Report of Activities on the RV Ron Brown CMarZ Cruise 06-03
15/16 April 2006

In the early morning of the 15th of April, there was bright sun coming through the portholes and mix of sun and clouds. The winds were from west southwest at about 25 kts. We were in the southern fringe of the gale that had been forecast for just north of our station #1 for today and there were lots of white caps on the starboard bow as we steamed south. Fortunately we were steaming away from the gale as we headed for Station #2 at 30N; 70W.

During the day, the main laboratory was the center of activity with the taxonomic specialists sorting through the samples collected at Station #1, identifying zooplankton species, and working with Team DNA to prepare the specimens for sequencing.

In mid-afternoon, we crossed paths with the lead boat in the Volvo Ocean Race. The leg five leader, "ABN AMRO ONE" was off to starboard about 4.5 nm and was headed for Baltimore. There are seven boats in the race. In addition to "ABN AMRO ONE", there is "movistar", "Pirates of the Caribbean", "Brasil 1", "Ericsson Racing Team", "ABN AMRO TWO", and "Brunel".

The station work began about 1800 with the deployment of the 1/4-m MOC. It did not go well. The same problem that occurred on the previous tow at the last station occurred on this one. About 250 m down and with 600 meters of wire out, the deck unit lost the underwater signal and it could not be re-established. There was no indication of a problem up to the time the system failed. After several hours of testing, two of the underwater units were unable to work on the CTD cable. In addition, one underwater unit suffered electronic damage as a result of the failure. Since these units worked well on the trawl wire, the suspicion was that the CTD cable was causing the problem. This ended our attempt to make a 1/4-m tow at this station.

The night dive that was scheduled for 2130 was also scrubbed because the winds (17 to 21 kts) and sea state were marginal at best. We then were going to do a 1-m MOCNESS early since the time was available and the deployment was scheduled for 2230. Leo Bercial, Chaolun Li, Paola Lona, and Joe Catron got the cod-end buckets on and set the net bar traps. Bruce, the Bosun, came out onto the deck at 2230 and started the operation by picking up the frame with the port crane to move it to the deck area underneath the A-frame. The MOC-1 is set up in a different place, forward of the MOCNESS-10. The tow cable got caught on the support stanchion just as the frame was being lifted rapidly and the cable was stressed to the breaking point. It took about an hour and a half to re-splice and water-proof the cable. About midnight on the 15th, the 1-m2 MOCNESS was ready to go back into the water and indeed it did.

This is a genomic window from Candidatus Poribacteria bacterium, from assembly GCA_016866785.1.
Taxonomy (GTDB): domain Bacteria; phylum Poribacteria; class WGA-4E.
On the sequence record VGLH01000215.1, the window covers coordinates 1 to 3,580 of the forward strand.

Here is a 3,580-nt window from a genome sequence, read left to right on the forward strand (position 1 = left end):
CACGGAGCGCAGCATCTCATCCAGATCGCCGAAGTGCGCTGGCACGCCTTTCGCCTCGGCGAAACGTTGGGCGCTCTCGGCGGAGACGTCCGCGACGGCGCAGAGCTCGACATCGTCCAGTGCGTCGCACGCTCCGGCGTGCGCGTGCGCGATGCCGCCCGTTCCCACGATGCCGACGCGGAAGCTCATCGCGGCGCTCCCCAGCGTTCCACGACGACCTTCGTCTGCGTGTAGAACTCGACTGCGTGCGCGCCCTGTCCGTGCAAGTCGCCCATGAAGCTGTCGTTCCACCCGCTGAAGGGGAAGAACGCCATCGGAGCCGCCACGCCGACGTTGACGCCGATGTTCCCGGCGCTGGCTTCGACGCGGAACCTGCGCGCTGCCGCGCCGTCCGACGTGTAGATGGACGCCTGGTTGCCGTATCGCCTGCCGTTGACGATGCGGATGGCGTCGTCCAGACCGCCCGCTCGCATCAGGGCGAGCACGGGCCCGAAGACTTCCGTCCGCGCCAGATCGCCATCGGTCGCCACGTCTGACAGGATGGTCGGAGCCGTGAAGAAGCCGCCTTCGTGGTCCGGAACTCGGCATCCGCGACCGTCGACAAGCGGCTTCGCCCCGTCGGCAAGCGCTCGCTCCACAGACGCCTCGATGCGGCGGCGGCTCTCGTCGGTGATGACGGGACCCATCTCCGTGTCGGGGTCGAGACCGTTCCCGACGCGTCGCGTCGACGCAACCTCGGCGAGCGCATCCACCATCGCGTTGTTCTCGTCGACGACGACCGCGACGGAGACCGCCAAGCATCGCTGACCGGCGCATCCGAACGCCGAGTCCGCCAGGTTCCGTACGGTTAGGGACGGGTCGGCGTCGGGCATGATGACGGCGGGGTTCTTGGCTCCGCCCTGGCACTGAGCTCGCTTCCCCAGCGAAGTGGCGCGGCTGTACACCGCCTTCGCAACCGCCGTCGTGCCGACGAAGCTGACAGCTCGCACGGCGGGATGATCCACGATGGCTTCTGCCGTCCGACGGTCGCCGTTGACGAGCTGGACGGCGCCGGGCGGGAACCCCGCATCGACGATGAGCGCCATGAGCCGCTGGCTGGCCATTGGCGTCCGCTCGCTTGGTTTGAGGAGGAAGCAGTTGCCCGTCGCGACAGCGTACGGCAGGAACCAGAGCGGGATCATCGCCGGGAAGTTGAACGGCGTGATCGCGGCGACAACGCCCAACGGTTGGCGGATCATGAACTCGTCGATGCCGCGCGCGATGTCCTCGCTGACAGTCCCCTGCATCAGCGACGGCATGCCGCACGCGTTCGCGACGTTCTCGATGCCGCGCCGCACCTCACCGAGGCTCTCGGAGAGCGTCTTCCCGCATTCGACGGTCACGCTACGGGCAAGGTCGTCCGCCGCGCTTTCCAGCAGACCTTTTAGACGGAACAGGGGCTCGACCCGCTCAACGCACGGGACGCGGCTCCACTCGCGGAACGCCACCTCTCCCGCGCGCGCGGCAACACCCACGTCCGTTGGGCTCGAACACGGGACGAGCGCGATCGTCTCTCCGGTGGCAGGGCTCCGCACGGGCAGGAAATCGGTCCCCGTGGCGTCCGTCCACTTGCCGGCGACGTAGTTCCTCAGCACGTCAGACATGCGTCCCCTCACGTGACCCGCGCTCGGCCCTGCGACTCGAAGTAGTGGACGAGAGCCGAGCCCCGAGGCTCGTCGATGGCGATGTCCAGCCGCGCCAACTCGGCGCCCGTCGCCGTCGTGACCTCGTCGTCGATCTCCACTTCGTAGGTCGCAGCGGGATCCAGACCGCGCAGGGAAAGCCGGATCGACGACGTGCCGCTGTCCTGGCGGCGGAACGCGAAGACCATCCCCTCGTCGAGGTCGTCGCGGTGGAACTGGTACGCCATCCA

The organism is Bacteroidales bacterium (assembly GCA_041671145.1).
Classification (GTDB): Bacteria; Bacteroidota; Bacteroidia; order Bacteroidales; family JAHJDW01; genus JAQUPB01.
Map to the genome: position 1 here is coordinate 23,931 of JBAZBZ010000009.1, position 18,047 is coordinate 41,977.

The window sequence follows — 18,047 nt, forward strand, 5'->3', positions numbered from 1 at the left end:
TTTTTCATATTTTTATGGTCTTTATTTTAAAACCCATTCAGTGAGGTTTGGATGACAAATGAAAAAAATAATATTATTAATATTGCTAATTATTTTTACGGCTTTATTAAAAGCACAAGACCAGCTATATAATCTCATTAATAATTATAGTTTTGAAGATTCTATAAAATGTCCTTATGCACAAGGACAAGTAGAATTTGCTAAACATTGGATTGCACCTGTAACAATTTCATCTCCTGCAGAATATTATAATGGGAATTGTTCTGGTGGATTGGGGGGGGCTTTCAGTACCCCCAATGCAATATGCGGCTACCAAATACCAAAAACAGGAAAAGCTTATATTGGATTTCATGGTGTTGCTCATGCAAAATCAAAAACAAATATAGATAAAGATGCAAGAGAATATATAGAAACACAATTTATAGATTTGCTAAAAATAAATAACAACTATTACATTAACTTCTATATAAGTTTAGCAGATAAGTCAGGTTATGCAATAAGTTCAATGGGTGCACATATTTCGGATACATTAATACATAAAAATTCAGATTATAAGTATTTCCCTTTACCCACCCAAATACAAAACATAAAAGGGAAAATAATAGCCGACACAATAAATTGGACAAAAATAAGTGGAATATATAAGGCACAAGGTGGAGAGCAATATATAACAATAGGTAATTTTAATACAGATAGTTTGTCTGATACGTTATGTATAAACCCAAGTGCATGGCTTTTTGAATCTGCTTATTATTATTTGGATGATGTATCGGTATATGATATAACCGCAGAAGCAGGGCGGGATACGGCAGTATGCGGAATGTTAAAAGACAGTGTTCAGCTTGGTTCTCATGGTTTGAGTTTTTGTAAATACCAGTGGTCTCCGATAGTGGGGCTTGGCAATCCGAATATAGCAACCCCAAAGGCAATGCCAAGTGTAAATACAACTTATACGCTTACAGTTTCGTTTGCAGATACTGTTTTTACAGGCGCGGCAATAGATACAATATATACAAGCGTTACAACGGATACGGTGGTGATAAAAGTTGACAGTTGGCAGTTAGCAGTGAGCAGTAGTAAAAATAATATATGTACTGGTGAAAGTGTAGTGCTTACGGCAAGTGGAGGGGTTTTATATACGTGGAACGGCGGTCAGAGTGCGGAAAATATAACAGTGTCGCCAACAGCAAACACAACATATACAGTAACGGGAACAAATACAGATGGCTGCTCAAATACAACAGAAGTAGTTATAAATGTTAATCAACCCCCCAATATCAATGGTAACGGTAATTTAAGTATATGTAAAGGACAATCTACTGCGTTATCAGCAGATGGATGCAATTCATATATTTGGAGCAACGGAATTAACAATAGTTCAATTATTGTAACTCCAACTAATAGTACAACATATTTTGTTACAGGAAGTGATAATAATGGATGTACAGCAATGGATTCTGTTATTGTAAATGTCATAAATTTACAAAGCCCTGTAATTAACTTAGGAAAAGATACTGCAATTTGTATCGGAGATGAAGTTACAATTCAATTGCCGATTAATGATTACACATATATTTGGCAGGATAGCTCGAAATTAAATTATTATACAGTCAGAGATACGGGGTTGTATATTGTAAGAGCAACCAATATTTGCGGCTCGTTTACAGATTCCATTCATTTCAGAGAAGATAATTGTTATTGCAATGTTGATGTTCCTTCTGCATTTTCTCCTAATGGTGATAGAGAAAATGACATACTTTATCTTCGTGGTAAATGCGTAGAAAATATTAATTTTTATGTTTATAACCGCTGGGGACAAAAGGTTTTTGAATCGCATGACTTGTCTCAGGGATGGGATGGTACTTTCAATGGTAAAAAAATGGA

During the wee hours of the 16th of April, the 1-m2 MOCNESS tow was successfully completed. While the samples were being processed and the net system being reset for another tow, 30-liter bottle casts to collect water for tintinnid analyses took place. This was followed by a pair of vertical Reeve net tows.

The second 1-m2 MOCNESS at station #2 started about 0730 on April 16th and was successfully completed by 1000. Again there was a flurry of activity as the samples came off the deck and went into the cold room. Those processing the samples were working quickly because the nets came on board just as the group was finishing up the preservation of the previous tow's samples.

Although a blue-water dive was planned for the late morning, wind (around 20 kts out of the west southwest) and sea conditions were still marginal, in spite of the fact that it was warm and sunny, and it was delayed until early afternoon. Then with conditions a bit worse, it was cancelled.

In the early afternoon, Erich Horgan and others on the afternoon watch worked on setting up the 10-m2 MOCNESS. A bracket with a new tab, made by the ship's engineers, was mounted on net bar 3 and then a cable with the swaged fitting was fixed through the tab. The nets were loaded and nets laid out ready to be deployed. During this tow, a series of test stops and haul backs were planned to make sure the winch could retrieved the wire and to allow the ship's engineers to make adjustments to improve the winch performance.

In spite of the preparation, the launch and towing of the MOC-10 proved to be an ordeal. The launch was for 1445. The first snag was with the figee fitting (cable termination). When the cable was hauled up tight in the over-boarding sheave, it was clear that the electrical cable was twisted in a way that had to be fixed. So we had to take the termination apart and reconfigure the electrical wire so that it was out of harms way. Then we put in the cod-end buckets and nets, which had been laid out so that the cod-ends could be easily deployed. In the process, a long rent was discovered in the net with 3mm mesh that is deployed open (net zero) for the trip to depth. So the launch was stopped while the net was sewn up. Starting the launch again, the tie-down straps were released, the tugger lines were slacked and unhooked, and then the winch wire was hauled in to raise the frame off the deck. Immediately it was noticed that the bar for net 1 was released from the toggle release. So the launch was stopped again, the air-tuggers hooked back onto the frame and the frame brought back down onto the stanchion. Then some agonizing time was spent trying to get the net bars up to the top of the frame so that the swaged fitting from net 1 could be inserted into the toggle and latched. This was made exceedingly difficult because the nets were streaming behind the ship and their drag was very hard to counter. Finally the fitting was secured. The tuggers were again released and the frame was lifted up and rolled down into the water, and the tow began.